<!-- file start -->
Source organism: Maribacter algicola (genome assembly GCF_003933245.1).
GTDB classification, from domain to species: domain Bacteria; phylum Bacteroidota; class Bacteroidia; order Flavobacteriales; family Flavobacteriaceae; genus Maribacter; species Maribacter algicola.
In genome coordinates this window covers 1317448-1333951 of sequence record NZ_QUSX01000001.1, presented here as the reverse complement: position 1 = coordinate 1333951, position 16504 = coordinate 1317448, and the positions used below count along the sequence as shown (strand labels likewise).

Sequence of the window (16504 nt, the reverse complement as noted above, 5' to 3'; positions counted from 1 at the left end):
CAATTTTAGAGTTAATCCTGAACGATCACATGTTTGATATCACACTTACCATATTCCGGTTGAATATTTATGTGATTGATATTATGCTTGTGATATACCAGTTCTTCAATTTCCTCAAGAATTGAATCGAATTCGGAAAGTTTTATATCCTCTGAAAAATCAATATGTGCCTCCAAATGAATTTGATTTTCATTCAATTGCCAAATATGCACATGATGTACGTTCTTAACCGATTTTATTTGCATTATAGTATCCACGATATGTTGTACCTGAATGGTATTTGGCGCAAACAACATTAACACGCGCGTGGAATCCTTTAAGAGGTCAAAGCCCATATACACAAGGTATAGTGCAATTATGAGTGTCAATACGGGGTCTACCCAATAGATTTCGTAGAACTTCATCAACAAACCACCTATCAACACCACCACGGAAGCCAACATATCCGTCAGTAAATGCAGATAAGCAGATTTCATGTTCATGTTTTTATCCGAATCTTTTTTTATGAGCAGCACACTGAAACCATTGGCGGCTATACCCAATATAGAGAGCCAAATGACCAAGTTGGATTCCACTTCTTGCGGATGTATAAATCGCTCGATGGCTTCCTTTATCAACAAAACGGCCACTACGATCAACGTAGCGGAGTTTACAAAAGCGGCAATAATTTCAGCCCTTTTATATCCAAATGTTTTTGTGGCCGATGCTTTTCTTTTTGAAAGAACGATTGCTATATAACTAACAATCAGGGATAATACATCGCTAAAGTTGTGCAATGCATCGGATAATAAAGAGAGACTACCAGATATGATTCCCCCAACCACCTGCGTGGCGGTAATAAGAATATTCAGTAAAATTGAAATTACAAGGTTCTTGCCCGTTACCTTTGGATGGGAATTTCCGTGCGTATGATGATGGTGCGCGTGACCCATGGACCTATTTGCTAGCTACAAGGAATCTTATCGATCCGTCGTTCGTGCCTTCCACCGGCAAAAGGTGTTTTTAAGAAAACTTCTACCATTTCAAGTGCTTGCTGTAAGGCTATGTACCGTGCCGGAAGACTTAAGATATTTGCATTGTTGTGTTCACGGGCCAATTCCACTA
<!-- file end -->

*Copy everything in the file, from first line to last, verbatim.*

Source organism: Maribacter algicola (genome assembly GCF_003933245.1).
GTDB classification, from domain to species: domain Bacteria; phylum Bacteroidota; class Bacteroidia; order Flavobacteriales; family Flavobacteriaceae; genus Maribacter; species Maribacter algicola.
In genome coordinates this window covers 1317448-1333951 of sequence record NZ_QUSX01000001.1, presented here as the reverse complement: position 1 = coordinate 1333951, position 16504 = coordinate 1317448, and the positions used below count along the sequence as shown (strand labels likewise).

Sequence of the window (16504 nt, the reverse complement as noted above, 5' to 3'; positions counted from 1 at the left end):
CAATTTTAGAGTTAATCCTGAACGATCACATGTTTGATATCACACTTACCATATTCCGGTTGAATATTTATGTGATTGATATTATGCTTGTGATATACCAGTTCTTCAATTTCCTCAAGAATTGAATCGAATTCGGAAAGTTTTATATCCTCTGAAAAATCAATATGTGCCTCCAAATGAATTTGATTTTCATTCAATTGCCAAATATGCACATGATGTACGTTCTTAACCGATTTTATTTGCATTATAGTATCCACGATATGTTGTACCTGAATGGTATTTGGCGCAAACAACATTAACACGCGCGTGGAATCCTTTAAGAGGTCAAAGCCCATATACACAAGGTATAGTGCAATTATGAGTGTCAATACGGGGTCTACCCAATAGATTTCGTAGAACTTCATCAACAAACCACCTATCAACACCACCACGGAAGCCAACATATCCGTCAGTAAATGCAGATAAGCAGATTTCATGTTCATGTTTTTATCCGAATCTTTTTTTATGAGCAGCACACTGAAACCATTGGCGGCTATACCCAATATAGAGAGCCAAATGACCAAGTTGGATTCCACTTCTTGCGGATGTATAAATCGCTCGATGGCTTCCTTTATCAACAAAACGGCCACTACGATCAACGTAGCGGAGTTTACAAAAGCGGCAATAATTTCAGCCCTTTTATATCCAAATGTTTTTGTGGCCGATGCTTTTCTTTTTGAAAGAACGATTGCTATATAACTAACAATCAGGGATAATACATCGCTAAAGTTGTGCAATGCATCGGATAATAAAGAGAGACTACCAGATATGATTCCCCCAACCACCTGCGTGGCGGTAATAAGAATATTCAGTAAAATTGAAATTACAAGGTTCTTGCCCGTTACCTTTGGATGGGAATTTCCGTGCGTATGATGATGGTGCGCGTGACCCATGGACCTATTTGCTAGCTACAAGGAATCTTATCGATCCGTCGTTCGTGCCTTCCACCGGCAAAAGGTGTTTTTAAGAAAACTTCTACCATTTCAAGTGCTTGCTGTAAGGCTATGTACCGTGCCGGAAGACTTAAGATATTTGCATTGTTGTGTTCACGGGCCAATTCCACTA